The .uk name space IS a product and why I believe this
3 min read

The .uk name space IS a product and why I believe this

The .uk name space IS a product and why I believe this

At the beginning of my Election Statement I have professed that I consider

"the .uk namespace to be a product that millions buy into, either with their own domain name registrations made at registrars like the one you run or work for, or, by interacting with domain names as effective virtual signposts and doorways to important Internet presences, for brands both large and small, that we rely on."

I also stated that I consider that

"the .uk namespace is a product that is seen upfront and is not hidden like technical infrastructure, transit or peering.  It is a product with a high standard of registrations and a good reputation that we must ensure it retains. Reputations are easily lost or wrecked and often very hard to re-establish."

The .uk namespace is no longer simply DNS and with some databases. It might have felt much more like that fifteen to twenty years ago but today it's significantly more.

The .uk namespace also isn't simply a utility like water, electricity or broadband. Every domain name registered in the .uk namespace is unique. Some of those domain names are even more unique than others. Unlike water, where one turns on a tap and hopefully water flows out, or electricity, where one plugs in a toaster or kettle and  the item functions as the result of being powered, or even broadband, where predominately one receives Internet connectivity although I accept that some limited differentiation exists between providers, a domain name often has resonance and significance for its registrant. Most of us don't see that level of differenation with our utility providers.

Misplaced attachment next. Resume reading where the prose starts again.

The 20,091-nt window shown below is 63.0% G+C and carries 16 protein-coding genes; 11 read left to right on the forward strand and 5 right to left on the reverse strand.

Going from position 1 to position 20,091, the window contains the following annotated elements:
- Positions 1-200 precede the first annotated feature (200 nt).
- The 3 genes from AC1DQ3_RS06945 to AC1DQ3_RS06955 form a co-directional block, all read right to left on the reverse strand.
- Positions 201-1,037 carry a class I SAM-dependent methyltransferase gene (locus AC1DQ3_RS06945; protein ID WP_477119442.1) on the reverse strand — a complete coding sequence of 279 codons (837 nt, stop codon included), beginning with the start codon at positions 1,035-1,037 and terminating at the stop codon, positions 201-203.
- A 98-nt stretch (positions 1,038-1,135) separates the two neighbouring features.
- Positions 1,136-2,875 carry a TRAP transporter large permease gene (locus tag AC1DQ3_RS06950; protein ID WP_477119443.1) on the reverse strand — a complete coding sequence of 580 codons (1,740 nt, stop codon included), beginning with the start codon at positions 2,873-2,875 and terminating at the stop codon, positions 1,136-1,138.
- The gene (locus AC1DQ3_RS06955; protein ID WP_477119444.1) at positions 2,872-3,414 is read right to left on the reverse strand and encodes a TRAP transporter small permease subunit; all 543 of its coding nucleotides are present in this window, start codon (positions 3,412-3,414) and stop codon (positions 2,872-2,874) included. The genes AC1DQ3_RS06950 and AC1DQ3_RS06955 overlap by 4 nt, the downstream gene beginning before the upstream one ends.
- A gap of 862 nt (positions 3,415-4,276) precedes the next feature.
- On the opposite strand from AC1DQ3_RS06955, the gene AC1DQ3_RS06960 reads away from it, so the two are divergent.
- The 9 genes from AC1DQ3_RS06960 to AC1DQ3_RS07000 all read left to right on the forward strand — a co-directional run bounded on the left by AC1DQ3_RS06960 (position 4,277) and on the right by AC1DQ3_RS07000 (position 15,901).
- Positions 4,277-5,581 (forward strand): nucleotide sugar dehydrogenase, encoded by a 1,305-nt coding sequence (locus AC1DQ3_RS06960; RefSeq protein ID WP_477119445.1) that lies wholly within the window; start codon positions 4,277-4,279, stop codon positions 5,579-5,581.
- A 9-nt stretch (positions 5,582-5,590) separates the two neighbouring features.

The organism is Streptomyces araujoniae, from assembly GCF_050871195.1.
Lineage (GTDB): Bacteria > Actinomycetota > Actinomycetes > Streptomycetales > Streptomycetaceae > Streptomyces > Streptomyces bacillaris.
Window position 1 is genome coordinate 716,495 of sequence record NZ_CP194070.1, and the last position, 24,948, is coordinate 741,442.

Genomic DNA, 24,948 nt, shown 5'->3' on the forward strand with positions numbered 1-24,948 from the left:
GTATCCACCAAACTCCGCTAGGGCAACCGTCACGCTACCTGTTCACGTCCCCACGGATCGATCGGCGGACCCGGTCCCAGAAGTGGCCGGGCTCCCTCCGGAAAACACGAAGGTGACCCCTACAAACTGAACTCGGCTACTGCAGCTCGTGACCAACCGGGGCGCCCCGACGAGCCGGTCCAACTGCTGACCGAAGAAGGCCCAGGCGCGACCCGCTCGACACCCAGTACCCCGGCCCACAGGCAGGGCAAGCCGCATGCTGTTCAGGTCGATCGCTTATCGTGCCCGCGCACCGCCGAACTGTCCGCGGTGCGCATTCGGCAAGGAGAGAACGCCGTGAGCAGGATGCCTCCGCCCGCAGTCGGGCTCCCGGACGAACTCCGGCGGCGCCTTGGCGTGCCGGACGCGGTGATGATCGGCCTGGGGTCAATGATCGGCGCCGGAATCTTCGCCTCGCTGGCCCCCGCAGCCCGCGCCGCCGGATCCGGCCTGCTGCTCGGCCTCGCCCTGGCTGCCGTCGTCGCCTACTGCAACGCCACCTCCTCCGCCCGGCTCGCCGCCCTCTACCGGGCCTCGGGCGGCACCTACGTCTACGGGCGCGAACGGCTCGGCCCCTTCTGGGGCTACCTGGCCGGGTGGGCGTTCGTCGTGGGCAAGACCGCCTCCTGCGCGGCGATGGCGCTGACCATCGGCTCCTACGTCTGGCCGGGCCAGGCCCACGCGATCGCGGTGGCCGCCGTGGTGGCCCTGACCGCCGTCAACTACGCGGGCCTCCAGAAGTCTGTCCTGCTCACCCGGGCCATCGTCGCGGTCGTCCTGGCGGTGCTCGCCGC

If one contracted a domain name registrar to buy a .uk domain name none would offer up the nearest freshly minted domain name that had come from a .uk registry production line of domain names. Unlike my examples of utilites (water, electricity or Internet connectivity), a domain name is one of a kind and is selected by its registrant after a number of varying processes that caused them to decide to distinctly make a choice to register it.

On this basis I purport that the .uk namespace is a product in itself and needs be constantly treated as one. Creative people often wish to associate their creativite work with good domain names and them doing so serves to publicise the namespace they register within. Conversely creative people often don't want to be associated with the untrendy or damaged. They often runaway or disassociate themselves with things they see that have become that because it's no good for business if they stuck around for too long.

It's sometimes the case that the most technical people among us may not necessarily be the most creative or switched on in respect to what the wider domain name userbase likely care about. I believe this to be true in the domain name industry and particularly so in .uk. Some of them don't consider the .uk namespace to be a product as I have described or that

"unlike many other ccTLD namespaces, the .uk namespace has a significant competitor (i.e. .com) selling to customers based in its traditional home market and one that is owned by a highly well-resourced private company that continues to want to gain market share."

On the basis of the above I have stated that

"I do not consider Nominet to have a monopoly of domain name registrations targeting UK Internet users."

I absolutely and fundementally believe this to be the case. Nominet has great competition and those managing the .uk namespace must always be mindful of that.

The .uk namespace is first and foremost the reason why almost all of us are involved with Nominet. Other issues, great and important as some of them may be, would fall away if the .uk namespace reputation and desirability. That's something I want to continue to make sure doesn't happen.